With a secluded island setting and the beauty of the Adirondacks as your backdrop, the grand, historic Sagamore Resort is an enchanting destination for a Lake George wedding, proposal or romantic getaway. Besides the hotel, there are separate villa-style lodges. The AAA Four-Diamond resort offers a world-class spa, a Donald Ross-designed championship golf course, swimming and tennis and the Adirondacks. (110 Sagamore Road, Bolton Landing, NY 12814, 518-644-9400, 866-384-1944, www.thesagamore.com)
Grand Historic Hotels Offer Special Ambiance
Historic Hotels offer ideal ambiance for a romantic proposal, a destination wedding, honeymoon, or special milestone.
The entire list of Historic Hotels of America members, in my book, are ideal for romantic getaways (historichotels.org), but here are a few of our favorites for your proposal:
Mohonk Mountain House (1869) New Paltz, New York: Mohonk Mountain House is an enchanting Victorian Castle perched at the top of a mountain with a private lake. The hotel has 120 “summerhouses” which are rustic gazebos designed for two people to share special moments together; taking in stunning views during or after a hike on 85 miles of trails- all of which provide the perfect romantic backdrop for someone to get down on bended knee. The Sky Top Tower is a hiking destination with panoramic views of the Shawangunk Cliffs and Catskill Mountains and a popular engagement site, along with the boat dock, which provides amazing views of serene Lake Mohonk. This is a full-service grand resort with world-class spa, indoor pool.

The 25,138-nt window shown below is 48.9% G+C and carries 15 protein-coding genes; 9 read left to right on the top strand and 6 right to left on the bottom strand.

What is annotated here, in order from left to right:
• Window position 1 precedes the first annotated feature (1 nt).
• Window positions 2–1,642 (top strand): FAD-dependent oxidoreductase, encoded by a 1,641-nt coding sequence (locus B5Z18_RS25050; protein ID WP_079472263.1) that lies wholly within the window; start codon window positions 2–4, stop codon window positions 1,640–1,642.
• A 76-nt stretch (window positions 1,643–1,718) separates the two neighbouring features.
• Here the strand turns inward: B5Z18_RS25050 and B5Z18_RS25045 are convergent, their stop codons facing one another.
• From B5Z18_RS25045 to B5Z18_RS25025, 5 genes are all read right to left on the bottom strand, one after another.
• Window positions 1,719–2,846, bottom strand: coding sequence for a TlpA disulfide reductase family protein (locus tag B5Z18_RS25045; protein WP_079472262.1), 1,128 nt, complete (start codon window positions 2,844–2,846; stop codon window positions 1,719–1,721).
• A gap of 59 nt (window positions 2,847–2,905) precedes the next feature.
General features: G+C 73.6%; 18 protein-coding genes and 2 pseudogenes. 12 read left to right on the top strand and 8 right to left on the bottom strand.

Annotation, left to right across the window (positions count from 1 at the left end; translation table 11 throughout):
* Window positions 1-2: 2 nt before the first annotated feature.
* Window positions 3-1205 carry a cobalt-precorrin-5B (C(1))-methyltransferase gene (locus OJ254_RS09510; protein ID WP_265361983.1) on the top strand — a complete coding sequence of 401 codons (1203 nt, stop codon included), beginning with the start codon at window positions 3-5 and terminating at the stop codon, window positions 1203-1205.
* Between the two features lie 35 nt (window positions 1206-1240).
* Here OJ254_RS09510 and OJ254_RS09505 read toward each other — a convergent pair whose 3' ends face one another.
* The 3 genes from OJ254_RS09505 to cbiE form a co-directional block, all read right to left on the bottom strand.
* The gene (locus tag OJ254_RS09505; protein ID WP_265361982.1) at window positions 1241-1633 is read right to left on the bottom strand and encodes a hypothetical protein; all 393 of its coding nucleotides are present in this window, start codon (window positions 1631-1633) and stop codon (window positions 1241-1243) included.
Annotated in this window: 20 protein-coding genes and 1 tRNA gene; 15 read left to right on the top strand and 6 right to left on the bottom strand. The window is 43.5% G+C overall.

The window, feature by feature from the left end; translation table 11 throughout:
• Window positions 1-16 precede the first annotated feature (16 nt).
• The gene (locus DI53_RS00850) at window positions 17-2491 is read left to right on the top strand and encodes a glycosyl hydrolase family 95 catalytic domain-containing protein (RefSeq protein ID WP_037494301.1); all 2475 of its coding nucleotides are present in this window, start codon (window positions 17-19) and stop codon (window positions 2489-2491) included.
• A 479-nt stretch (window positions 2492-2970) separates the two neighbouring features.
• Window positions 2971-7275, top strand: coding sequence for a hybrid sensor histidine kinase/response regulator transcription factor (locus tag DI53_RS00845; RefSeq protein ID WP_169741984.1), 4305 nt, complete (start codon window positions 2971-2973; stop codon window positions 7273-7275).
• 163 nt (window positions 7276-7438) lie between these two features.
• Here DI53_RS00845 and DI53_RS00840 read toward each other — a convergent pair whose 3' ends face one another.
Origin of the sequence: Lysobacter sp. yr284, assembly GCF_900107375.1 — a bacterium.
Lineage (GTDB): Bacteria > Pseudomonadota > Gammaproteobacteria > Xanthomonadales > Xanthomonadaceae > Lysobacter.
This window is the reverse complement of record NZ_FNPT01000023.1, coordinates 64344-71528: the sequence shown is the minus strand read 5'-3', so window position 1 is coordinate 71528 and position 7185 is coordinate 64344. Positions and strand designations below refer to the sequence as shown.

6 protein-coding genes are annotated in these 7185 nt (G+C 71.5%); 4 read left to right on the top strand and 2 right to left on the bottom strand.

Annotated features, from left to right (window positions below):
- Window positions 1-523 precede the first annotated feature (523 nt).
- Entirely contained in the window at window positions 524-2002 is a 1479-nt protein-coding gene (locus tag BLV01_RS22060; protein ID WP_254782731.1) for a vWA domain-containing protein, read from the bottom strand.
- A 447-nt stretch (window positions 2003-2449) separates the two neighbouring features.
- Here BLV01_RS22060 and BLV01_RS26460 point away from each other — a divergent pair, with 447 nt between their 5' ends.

The Otesaga Hotel and Cooper Inn (1909) Cooperstown, New York: With its majestic views, The Otesaga Resort Hotel sits on the southern shore of Lake Otsego, known as Glimmerglass in James Fenimore Cooper’s novels, which makes the lake a popular place to pop the question. The lake dock, with its quaint stillness and breathtaking views surrounded by century old oak trees is a perfect place to get down on bended knee. There are some who would rather propose in an old-fashioned boat with the resort as a backdrop and others that would prefer to be on a horse drawn carriage pulling up to the resort’s front portico. Moreover, being the home of the national pastime makes Cooperstown and the Otesaga a unique venue for a baseball themed engagement.
Basin Harbor (1886) Vergennes, Vermont: Basin Harbor is a grand yet rustic resort set on the stunning shores of Lake Champlain in Vermont. Steeped in tradition, this 700-acre resort has a variety of breathtaking settings that provide a perfect backdrop for engagements and weddings. From the Orchard Garden, filled with flowers and greenery to the Lodge Lawn with panoramic views of Lake Champlain and the Adirondack Mountains, there are plenty of places for someone to get down on one knee. There’s just about every activity you could want, including golf course, boating, tennis. Besides hotel accommodations, there are charming cottages.